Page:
Simone Collier is a Special Education teacher who has taught in behaviour support and special Education and mainstream settings for several years. Simone worked as a Deputy Principal and as a Guidance Officer before moving into the Child Protection sector. Simone is currently in a State Project Manager role. Simone is deeply passionate about supporting children with complex trauma and is currently engaged in her doctorate research investigating the barriers and enablers for mainstream classroom teachers to engage in professional development of trauma informed classroom pedagogy.
Recently, Simone published her first children’s book, titled “Jeremy’s Changing Family” which is focused on hearing the voice of a little boy who is the biological child of foster carers. Simone intends to provide consultancy services and support to teachers and children with developmental trauma post-graduation.
Professor Karen Trimmer focus is leadership for community capacity building, through research that impacts on education and social justice policy and governance through professional development and empowerment of leaders in education organisations and communities. She currently works within the Professional Studies program to develop leadership in practice and with Aboriginal and Torres Strait Islander colleagues and postgraduate students.
India Bryce is a Lecturer in the School of Education at USQ and a specialist consultant in the field of child maltreatment, specializing in cumulative harm. India has published books, book chapters, and journal articles, including two co-edited reference books, Child Abuse and Neglect: Forensic Issues in Evidence, Impact and Management, and Child Sexual Abuse: Forensic Issues in Evidence, Impact and Management. India’s current research areas include cumulative harm, trauma narratives, Trauma informed pedagogy, transgender youth and juvenile justice, and separated parents and the education system.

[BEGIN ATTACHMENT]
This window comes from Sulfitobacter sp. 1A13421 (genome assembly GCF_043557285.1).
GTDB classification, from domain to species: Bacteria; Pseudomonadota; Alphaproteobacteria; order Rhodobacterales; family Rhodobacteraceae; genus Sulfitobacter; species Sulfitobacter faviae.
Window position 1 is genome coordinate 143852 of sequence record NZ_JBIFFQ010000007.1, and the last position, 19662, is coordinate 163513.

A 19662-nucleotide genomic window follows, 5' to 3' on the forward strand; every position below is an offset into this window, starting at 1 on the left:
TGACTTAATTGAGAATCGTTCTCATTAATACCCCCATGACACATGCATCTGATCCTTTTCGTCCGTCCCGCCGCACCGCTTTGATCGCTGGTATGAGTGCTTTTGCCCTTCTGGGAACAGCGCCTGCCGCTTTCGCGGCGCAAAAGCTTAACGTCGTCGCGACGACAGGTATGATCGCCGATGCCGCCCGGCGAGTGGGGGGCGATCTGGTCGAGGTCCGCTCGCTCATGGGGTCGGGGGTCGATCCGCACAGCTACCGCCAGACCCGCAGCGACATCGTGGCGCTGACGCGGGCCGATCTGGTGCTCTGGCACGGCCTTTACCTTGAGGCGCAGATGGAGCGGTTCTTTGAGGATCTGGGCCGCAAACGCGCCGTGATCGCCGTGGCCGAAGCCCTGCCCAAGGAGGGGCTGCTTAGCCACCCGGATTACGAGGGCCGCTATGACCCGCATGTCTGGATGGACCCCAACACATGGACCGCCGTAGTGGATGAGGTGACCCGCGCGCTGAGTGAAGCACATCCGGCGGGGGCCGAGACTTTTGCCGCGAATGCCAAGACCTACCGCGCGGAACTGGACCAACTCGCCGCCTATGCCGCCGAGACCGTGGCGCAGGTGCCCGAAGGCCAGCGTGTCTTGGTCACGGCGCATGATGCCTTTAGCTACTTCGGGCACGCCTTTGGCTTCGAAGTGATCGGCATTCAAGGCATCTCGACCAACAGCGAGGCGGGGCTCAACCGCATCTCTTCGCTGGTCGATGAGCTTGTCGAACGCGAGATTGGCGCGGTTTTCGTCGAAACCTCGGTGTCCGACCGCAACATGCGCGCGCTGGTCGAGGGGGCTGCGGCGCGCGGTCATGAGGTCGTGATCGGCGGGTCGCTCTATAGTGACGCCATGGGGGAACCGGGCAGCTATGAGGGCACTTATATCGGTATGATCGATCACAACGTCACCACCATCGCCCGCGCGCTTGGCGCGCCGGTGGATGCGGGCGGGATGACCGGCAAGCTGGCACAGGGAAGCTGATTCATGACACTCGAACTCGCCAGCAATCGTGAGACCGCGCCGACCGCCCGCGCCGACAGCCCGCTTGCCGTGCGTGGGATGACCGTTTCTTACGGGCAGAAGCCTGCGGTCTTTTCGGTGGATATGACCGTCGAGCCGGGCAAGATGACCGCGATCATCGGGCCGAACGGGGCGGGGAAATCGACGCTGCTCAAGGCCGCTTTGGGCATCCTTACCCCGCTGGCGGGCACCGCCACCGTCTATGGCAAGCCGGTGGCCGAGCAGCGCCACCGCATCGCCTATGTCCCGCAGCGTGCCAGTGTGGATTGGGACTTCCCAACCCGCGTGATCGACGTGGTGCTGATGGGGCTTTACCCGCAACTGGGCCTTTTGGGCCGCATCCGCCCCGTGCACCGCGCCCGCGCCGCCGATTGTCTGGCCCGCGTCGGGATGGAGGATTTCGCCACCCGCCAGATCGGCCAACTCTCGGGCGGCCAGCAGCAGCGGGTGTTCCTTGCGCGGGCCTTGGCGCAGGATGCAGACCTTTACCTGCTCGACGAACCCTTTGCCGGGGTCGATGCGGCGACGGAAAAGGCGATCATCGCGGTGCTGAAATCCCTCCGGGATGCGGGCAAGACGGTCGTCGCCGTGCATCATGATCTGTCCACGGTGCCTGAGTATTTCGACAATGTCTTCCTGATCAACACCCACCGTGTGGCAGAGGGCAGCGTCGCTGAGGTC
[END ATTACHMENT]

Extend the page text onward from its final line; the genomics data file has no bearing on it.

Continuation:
Dr. Govind Krishnamoorthy is a clinical psychologist and senior lecturer at the University of Southern Queensland, Australia. Dr. Krishnamoorthy’s research and clinical practice focuses on improving mental health and educational outcomes for children, youth and families from priority populations. He has collaborated extensively with schools and a number of health and child welfare services, in implementing systems approaches for trauma informed and attachment sensitive practices.
This paper is based on a research approach that aims to explore and explain the roadblocks and enablers for mainstream classroom teachers engaging in professional development and training focused on trauma informed pedagogical practices.. Teachers seeking resources that promote discrete behavioural and cognitive skills in the social emotional developmental domain can easily access advocacy, policy articles and resource materials that are in the form of guides, toolkits, and programs. Notwithstanding this, a second focus area is the relational approach whereby the main tenet is children’s social, emotional, and cognitive development is dependent on the relational context in which they spend their time. It is an area that emphasises the interpersonal skills of adults rather than focusing on the knowledge and behavioural skills of the child. A considerable body of research exists that supports the relational approach of trauma informed practice to mitigate the effects of risk factors in the lives of children with developmental trauma. The aim of this paper is to assess and discuss the methodology, rationale, and results for this research through examining the qualitative research process undertaken with a group of mainstream primary school teachers. This paper will examine the outcomes of the teacher interviews that highlight the roadblocks and enablers for teachers engaging in education and training to enhance their skills and knowledge on being trauma informed in their teaching practices. These results have significant implications for future framework development in school settings.
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